And that fire is just the start of what could be a bad fire season in this part of the country.
"At this time last year, we'd already burned well over 8,000 acres in southeastern Arizona," says Gail Aschenbrenner of the Coronado National Forest Service. She and fellow crewmembers of the Coronado firefighting force arrive at work daily with their fingers crossed--fearing each day could bring a threatening blaze.
The realistic scenario doesn't call for an "if" versus "when" equation. It's a sure bet, rather than a long shot, that wildfires will occupy headlines for weeks, if not months, to come.
"Conditions are awful," bemoans Stephen Pyne, an Arizona State University professor acknowledged as one of the world's premier fire historians. "While Arizona wildfires this year are not totally, 100 percent, inevitable, it's a pretty safe bet we're in for a tough season. In fact, if conditions don't improve, I think you can expect forests to be closed at some point to prevent an outbreak of late April-May-June fire starts."
The first major blaze last year was the Oversite fire, a 2,200 acre burner southeast of Tucson in the Huachuca Mountains that took hold in tinder-dry conditions on March 1, quickly followed by a 38,000 acre grassland scorcher near Fort Huachuca.
While wildfire experts began to respond to other springtime blazes throughout the state, they were all called back here in late May when the Bullock fire broke out on Mount Lemmon and tore through more than 30,000 acres during a three-week period. Not long after those flames were suppressed, a 16,000-acre wildland fire threatened structures on both sides of the border at Nogales.
All of which amounted to a prelude to the combined Rodeo-Chediski fires in the White Mountains that destroyed more than 400 homes and burned close to a half-million acres on its way to becoming the largest fire in Arizona's recorded history.
"We had a lot of fires last year, dozens and dozens that ranged in size from small abandoned campfires to tens of thousands of acres from the Arizona-New Mexico border into and beyond the Tucson Basin," Aschenbrenner says. "From March 1 on, we were fighting fires, big ones, one right after the other, until we got the start of monsoon rains beginning in July."
But that was last year, when even the monsoon season proved to be a bust. Officials of the National Climatic Data Center recently released their "State of the Climate" report showing 2002 ended up as the second-warmest year on record. The report cited a continuation of a trend of warmer years and uncovered the fact that 2002 drought patterns in the Southwest matched many of the Dust Bowl records from the 1930s.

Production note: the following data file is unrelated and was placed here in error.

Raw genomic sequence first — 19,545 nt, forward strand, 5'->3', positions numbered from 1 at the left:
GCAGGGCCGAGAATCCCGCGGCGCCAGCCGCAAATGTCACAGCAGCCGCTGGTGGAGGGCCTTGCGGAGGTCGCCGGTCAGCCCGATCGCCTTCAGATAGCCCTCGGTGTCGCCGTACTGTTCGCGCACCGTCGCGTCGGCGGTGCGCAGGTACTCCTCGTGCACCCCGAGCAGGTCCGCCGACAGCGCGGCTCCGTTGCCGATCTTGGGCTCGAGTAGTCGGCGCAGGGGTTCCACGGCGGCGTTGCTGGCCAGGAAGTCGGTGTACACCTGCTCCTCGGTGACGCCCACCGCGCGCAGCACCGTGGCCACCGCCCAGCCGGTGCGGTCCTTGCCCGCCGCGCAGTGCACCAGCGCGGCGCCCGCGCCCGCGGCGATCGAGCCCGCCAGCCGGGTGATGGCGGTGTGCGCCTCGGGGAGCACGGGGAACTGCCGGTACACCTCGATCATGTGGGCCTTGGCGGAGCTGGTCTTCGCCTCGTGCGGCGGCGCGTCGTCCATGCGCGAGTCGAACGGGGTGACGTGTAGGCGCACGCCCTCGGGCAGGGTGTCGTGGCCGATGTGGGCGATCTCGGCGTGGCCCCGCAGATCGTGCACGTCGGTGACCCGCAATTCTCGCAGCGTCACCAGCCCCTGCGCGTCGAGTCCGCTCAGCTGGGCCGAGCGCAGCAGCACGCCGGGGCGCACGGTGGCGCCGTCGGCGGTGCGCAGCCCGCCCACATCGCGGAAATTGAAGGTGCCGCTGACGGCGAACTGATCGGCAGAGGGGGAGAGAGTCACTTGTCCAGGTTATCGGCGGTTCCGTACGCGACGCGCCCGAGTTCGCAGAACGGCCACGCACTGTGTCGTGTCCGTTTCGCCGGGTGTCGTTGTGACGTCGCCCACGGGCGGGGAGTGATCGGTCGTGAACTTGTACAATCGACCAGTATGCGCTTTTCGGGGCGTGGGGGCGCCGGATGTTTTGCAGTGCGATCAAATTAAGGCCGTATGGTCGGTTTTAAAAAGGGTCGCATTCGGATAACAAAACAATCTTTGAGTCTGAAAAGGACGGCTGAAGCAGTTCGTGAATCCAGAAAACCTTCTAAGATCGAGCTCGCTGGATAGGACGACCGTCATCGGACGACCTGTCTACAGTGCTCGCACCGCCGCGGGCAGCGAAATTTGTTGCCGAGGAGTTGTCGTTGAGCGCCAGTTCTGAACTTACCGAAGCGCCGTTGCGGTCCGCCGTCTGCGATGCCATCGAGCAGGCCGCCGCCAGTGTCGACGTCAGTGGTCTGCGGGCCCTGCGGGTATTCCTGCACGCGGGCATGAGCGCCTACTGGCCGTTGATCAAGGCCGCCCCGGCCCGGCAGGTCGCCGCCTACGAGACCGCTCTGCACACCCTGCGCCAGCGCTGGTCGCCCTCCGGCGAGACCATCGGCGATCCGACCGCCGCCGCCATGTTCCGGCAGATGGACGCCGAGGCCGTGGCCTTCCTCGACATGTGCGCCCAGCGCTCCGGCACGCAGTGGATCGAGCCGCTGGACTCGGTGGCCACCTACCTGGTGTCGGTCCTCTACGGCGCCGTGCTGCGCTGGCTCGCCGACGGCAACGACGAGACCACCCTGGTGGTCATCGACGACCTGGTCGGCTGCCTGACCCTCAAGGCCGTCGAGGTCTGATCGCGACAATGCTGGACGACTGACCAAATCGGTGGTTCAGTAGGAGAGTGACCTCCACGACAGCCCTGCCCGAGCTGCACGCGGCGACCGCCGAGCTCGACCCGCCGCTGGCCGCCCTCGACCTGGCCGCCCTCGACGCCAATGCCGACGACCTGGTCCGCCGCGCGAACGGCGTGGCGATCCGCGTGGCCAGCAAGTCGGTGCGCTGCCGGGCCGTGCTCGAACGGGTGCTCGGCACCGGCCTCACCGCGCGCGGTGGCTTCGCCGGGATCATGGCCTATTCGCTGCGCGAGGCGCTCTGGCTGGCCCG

Now we are in year six of our lingering drought, and although a period of late winter and spring storms brought some snowfall and precipitation, it will end up being nowhere near enough. Tucson's rainfall in the first quarter of this year more than doubled that of 2002, but at 1.61 inches, it was still a third less than normal. And we need above-normal wetness, by quite a bit, and for several years in order to come close to where conditions start to normalize.
If fact, those rains earlier last year amounted to the proverbial good news-bad news situation.
"Our February precipitation did help to make it a more normal start of the fire season, delayed from what we saw in 2002," the forest spokeswoman says, "but it's a mixed blessing. Although we're starting later due to the dampness, the rains brought a lush growth of grasses and new brush, meaning that when the 2003 season gets underway for real, we expect fires to start at lower elevations and burn uphill."
State Land Department Fire Management research indicates the greening of the desert will offer ample fire fuel as summertime temperatures dry the grasses and forests are still dry enough to suffer crown fires. Dead and downed trees, felled in part by drought conditions, are expected to dry to critical levels by May with the probability of large fires increasing sharply above normal in the May to June period.
Describing himself as "a friendly fire critic," Pyne says there are four options when it comes to wildland fires: leave everything up to nature, suppress the burn through firefighting, burn the downed, dead or dying materials in a controlled process, or change the combustibility of the landscape/terrain.
"None of the alternatives will work if you do them separately," he says. "We fret when wildfires rage across our landscapes, but fall back on the same two faulty reactions--a grim choice between total fire suppression and dangerous preventative burning. Wildfires aren't bad, good or even wild, and we need to figure out an appropriate mix of prevention and response on a site-by-site basis. The time has come to give Smokey Bear a sibling--one who carries a drip torch and isn't afraid to use it when appropriate."
Pyne challenges decision-makers to "face up to fire" rather than leave it to what he alliteratively refers to as "lightning's lottery." And that's a game of chance that looms on the immediate horizon.
"Usually, about half our fires in southeastern Arizona are lightning-caused," says Aschenbrenner.
Of the 30,000 acres charred by flames on Mount Lemmon last year, only 6,000 or so burned with severity high enough to completely consume both canopy and ground fuels.
"Until last year, we hadn't had a big forest fire in the Bullock area for 70 to 80 years," Aschenbrenner says.